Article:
Saturday, August 23, 2014

The Pope: the rock for our trying times

21st Sunday of Ordinary Time:
It is no secret that Pope Francis is one of the most interesting and engaging persons in our time.  I was born during the short reign of John Paul I.  I lived most of my life with John Paul II as my pope.  I spent most of my seminary and priesthood under Pope Benedict XVI.  I can say without a doubt that I would not be a priest if it were not for John Paul II.  His beautiful witness to the truths of the faith was compelling to me as a young man.  I can also say, that Pope Benedict was a huge influence on me in a theological way.  Having read a number of his books, his theology helped to shape the way I think about the truths of the faith.  John Paul II and Benedict were great popes and good men.  But, they did not seem to generate the same kind of excitement and enthusiasm as Pope Francis, especially among non-Catholics.  It will be exciting to see how Pope Francis continues to lead and guide the Church.
But, these men all had one thing in common: the held the office of Bishop of Rome, they were popes.  I have always found the papacy to be an interesting aspect of Church history.  There have been great popes, there have been sinful popes.  There have been crusading popes, there have been peaceful popes.  There have been brilliant and scholarly popes, there have been simple and humble popes.  Yet, all of these men are successors of St. Peter.
The papacy is quite controversial really.  I know that most non-Catholics probably think of Pope Francis as a spokesperson for the Catholic Church.  But, he is ever so much more than that.  He is the supreme teacher of Christianity in the whole world.  He has all the legislative authority in the Church.  Pope Francis has direct and supreme authority in all matters in the Church everywhere in the world.  He would never do this, but if he wanted to, Pope Francis could call me up and tell me to go to a different parish or a different country for that matter.  Throughout history, this office of the papacy has caused some divisions and problems.  One of the major issues separating the Orthodox Christians in the East is the role of the pope.  But rather than being a source of division, I think the office of the papacy is a wonderful gift from God that provides the Church with unity and stability.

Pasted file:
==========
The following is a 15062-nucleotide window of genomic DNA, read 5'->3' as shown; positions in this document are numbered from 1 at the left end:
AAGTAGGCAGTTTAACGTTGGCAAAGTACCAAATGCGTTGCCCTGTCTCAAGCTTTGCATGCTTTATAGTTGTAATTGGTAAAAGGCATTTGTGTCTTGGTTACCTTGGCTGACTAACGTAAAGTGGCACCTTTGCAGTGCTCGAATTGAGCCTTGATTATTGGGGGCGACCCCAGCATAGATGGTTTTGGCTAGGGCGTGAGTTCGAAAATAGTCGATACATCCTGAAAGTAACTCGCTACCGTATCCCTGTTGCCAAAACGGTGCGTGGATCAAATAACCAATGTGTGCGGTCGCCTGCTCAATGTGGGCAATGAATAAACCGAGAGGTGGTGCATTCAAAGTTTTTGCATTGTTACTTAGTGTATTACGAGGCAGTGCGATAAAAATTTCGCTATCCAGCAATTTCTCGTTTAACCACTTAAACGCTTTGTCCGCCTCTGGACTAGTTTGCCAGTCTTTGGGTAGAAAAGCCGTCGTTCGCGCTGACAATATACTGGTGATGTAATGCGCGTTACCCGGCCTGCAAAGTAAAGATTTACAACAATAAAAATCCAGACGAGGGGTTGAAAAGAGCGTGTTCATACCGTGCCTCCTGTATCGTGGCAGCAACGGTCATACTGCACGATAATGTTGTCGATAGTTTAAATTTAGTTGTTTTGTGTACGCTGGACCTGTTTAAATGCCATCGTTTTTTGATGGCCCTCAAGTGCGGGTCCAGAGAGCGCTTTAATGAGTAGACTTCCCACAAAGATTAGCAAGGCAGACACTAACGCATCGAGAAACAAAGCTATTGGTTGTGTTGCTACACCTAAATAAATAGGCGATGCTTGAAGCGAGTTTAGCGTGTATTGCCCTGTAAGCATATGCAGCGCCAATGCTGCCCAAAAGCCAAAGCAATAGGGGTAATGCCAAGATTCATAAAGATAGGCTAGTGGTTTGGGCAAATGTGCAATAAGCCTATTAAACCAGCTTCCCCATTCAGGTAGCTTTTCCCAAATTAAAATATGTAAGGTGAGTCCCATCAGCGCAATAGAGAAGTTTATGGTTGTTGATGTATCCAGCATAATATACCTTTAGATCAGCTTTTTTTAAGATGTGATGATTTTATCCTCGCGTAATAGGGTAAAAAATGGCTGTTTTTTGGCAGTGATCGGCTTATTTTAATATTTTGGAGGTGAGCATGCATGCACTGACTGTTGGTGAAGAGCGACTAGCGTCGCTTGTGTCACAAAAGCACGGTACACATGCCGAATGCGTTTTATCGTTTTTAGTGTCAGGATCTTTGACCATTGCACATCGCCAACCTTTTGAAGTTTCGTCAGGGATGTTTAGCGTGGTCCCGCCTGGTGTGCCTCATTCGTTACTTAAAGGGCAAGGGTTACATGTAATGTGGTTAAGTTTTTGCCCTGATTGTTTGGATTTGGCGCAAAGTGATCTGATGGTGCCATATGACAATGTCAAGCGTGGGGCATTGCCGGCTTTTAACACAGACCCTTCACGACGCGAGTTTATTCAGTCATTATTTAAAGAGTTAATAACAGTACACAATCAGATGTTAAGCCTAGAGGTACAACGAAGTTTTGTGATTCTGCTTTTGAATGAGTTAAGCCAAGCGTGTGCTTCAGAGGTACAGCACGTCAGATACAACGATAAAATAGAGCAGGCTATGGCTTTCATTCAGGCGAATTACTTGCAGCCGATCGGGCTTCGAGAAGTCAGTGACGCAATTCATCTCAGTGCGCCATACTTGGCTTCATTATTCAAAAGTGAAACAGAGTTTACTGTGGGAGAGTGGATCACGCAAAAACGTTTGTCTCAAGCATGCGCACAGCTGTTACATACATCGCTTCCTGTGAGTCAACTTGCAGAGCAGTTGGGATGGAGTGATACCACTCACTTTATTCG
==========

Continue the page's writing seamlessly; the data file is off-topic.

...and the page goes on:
Today in the gospel we hear Peter professing his faith in Christ, and we hear Jesus say: you are Peter and upon this rock I will build my Church.  I think the office of the pope is important for precisely these two reasons: the proclamation of the faith and the rock established by Christ.
First, the task of the pope is to proclaim the faith.  At the heart of the whole Christian message is this fundamental truth: Jesus is the Christ, the son of the living God.  Yet, this truth has to be presented to new generations from the time of Christ until he comes again.  Rather than simply leaving us a book, Christ left us a voice.  The pope is, for us, an authoritative voice telling us the truth of the faith.  Since he is guided by the Holy Spirit, we can trust that the Holy Father will lead us and guide us and that he will always be faithful to the fundamental proclamation of the faith.  John Paul II, Benedict, and Francis all have different styles, but they are believers in Christ and they guide us in the faith.  Rather than seeing this as a limit to my human freedom, I find having the pope as an authentic guide is truly liberating.  I don’t have to make up the truths of the faith on my own, I get to receive them as a gift from the Church.